Mills said what works for one client may not be worthwhile for another. For instance, it is advantageous for home builders and developers to have a Web site. Often times, it is how the companies are found. But for an automotive shop, the same is not true.
“Auto places don’t need a Web site. They are found first through referrals and second through the yellow pages,” she said. “Web sites are not something that every business needs to put money in. They can save some money and put it in advertising instead.”
Businesses that benefit from Web sites, Mills said, are restaurants, guest ranches and online product companies.
Mills has found that advertising in magazines and newspapers has been most effective, if the business sticks with it.
“It takes a steady flow of ads. It takes time,” she said.
Most importantly, Mills recommends that a business remain professional and credible. She also advises that businesses set a good amount of money aside for advertising and marketing.
It is a tax write-off, she reminds.
Barbara Peck, principal and public relations director of LP&G Inc., suggests businesses heed advice from the Small Business Association. When it comes to failed businesses, she said, the SBA has correlated their demise with their marketing expenditures.
Peck said a standard marketing budget is 2 percent to 5 percent of the sales budget.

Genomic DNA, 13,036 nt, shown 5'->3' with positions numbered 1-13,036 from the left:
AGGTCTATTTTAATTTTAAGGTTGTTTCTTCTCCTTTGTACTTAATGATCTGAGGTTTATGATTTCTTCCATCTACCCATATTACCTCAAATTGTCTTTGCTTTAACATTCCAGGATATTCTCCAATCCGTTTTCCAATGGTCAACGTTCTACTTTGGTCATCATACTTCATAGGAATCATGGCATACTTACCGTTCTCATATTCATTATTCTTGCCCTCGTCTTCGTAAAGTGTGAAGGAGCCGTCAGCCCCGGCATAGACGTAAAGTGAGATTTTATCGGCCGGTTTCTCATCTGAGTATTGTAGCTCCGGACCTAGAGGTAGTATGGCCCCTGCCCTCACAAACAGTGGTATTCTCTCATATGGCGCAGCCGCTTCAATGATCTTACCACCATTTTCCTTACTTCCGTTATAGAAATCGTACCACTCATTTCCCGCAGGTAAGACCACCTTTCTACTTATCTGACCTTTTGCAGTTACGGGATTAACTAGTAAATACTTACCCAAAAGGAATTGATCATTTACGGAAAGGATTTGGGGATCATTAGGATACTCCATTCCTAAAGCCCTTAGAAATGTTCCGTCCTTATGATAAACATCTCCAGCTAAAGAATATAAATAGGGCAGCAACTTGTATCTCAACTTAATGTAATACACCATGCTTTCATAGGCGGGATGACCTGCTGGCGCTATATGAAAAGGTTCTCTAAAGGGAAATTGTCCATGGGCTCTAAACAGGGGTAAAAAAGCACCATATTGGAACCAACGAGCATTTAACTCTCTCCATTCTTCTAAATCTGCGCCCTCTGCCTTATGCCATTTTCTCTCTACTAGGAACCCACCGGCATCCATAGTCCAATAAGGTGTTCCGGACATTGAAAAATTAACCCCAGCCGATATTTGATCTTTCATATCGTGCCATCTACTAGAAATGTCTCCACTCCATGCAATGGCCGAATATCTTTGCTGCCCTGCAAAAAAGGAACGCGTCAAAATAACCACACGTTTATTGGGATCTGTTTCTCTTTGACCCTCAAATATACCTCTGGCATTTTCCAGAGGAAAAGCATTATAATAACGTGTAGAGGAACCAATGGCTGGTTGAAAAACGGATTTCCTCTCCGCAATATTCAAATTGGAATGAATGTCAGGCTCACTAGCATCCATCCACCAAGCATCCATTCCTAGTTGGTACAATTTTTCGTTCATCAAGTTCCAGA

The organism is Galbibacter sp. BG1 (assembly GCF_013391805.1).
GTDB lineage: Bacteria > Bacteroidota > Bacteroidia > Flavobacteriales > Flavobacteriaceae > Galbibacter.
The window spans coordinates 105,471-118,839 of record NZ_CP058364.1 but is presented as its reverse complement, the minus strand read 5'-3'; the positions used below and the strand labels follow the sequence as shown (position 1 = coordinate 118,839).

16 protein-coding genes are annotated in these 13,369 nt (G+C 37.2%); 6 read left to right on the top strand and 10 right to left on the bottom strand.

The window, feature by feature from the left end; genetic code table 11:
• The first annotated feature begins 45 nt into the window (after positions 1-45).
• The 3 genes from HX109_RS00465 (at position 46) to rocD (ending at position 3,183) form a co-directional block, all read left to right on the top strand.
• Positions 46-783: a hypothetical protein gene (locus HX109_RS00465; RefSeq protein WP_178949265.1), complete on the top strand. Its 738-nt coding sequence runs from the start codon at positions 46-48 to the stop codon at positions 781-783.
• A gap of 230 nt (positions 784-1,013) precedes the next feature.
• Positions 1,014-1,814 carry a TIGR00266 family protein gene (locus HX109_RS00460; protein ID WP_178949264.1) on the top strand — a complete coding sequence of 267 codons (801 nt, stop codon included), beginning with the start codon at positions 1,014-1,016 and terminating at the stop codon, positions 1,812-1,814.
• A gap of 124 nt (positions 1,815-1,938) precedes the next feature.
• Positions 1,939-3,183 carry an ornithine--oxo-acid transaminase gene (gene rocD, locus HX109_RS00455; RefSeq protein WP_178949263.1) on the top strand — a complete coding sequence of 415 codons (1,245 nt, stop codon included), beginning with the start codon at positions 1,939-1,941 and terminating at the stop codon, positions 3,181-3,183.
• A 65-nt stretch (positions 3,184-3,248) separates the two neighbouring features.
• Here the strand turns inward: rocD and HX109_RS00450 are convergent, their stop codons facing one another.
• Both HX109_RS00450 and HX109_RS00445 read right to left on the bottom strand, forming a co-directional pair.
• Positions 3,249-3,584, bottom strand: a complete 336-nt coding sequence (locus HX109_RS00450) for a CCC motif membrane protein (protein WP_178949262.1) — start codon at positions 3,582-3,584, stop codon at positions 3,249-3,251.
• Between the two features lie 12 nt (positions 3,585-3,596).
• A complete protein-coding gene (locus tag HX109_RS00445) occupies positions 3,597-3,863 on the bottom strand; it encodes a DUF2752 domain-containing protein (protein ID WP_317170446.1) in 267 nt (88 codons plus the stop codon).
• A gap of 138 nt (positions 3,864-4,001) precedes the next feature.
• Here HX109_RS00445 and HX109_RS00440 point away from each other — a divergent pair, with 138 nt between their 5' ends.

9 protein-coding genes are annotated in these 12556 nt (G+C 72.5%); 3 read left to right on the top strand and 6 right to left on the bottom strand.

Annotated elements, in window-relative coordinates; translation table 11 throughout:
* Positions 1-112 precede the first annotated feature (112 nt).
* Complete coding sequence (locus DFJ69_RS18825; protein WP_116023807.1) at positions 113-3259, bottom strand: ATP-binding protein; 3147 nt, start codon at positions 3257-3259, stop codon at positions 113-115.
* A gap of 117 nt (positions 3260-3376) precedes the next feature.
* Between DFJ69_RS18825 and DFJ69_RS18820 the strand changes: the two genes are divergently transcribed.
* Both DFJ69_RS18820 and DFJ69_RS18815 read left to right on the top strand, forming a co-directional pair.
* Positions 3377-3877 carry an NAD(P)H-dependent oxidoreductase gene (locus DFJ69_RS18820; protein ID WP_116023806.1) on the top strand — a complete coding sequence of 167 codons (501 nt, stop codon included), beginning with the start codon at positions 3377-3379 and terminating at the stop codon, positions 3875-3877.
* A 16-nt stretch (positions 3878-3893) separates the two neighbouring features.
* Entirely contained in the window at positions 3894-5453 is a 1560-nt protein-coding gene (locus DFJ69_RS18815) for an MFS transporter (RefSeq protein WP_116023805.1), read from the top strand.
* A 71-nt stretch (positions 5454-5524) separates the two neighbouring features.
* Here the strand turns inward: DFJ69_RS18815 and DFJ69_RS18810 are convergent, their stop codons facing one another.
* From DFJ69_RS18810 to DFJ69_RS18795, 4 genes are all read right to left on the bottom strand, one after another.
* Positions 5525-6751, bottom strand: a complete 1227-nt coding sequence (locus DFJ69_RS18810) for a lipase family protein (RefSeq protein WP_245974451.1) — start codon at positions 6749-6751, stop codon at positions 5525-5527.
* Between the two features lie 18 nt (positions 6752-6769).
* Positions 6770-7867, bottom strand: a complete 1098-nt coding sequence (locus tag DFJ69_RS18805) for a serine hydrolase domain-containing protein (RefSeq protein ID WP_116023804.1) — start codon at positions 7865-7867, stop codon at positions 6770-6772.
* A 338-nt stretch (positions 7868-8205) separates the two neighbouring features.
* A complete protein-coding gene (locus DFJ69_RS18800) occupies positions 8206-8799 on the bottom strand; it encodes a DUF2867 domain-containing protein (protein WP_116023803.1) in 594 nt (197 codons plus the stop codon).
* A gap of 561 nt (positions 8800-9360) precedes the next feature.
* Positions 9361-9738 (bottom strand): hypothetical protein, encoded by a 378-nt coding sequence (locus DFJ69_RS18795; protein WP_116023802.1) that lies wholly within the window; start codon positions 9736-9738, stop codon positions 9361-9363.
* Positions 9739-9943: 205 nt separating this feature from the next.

Once a business is benefiting from marketing efforts, Peck said, it is vital to find ways to thank customers for continued business. Peck recommends starting a customer referral program, offering gifts, hosting parties and sending personal thank you notes to important clients.
With any new marketing program, employers should always discuss it with employees and find ways to track customers, Peck said.
“Your best future customers are your past customers,” Peck said.
Zona 78 restaurant is one of LP&G’s clients that has followed the philosophy.
A fun, energetic staff has helped Zona 78 stand out as a “great little neighborhood restaurant,” Peck said.
The brick oven pizzeria on River Road at Stone Avenue has a simple menu and a fresh special every night.
The owners are typically in the restaurant and circulating with customers, Peck said.
“They know their customers,” she said.
Most importantly, concentrate your spending when it comes to advertising.
“Don’t spread your advertising dollar too thin,” Peck advised. “Pick one or two mediums you know will work and stick with them. Send a consistent message. Just when you are sick of an ad, customers are starting to understand it.”
But consistency does not mean a business can rest on its laurels.
“Don’t get complacent,” is MJ Jensen’s advice.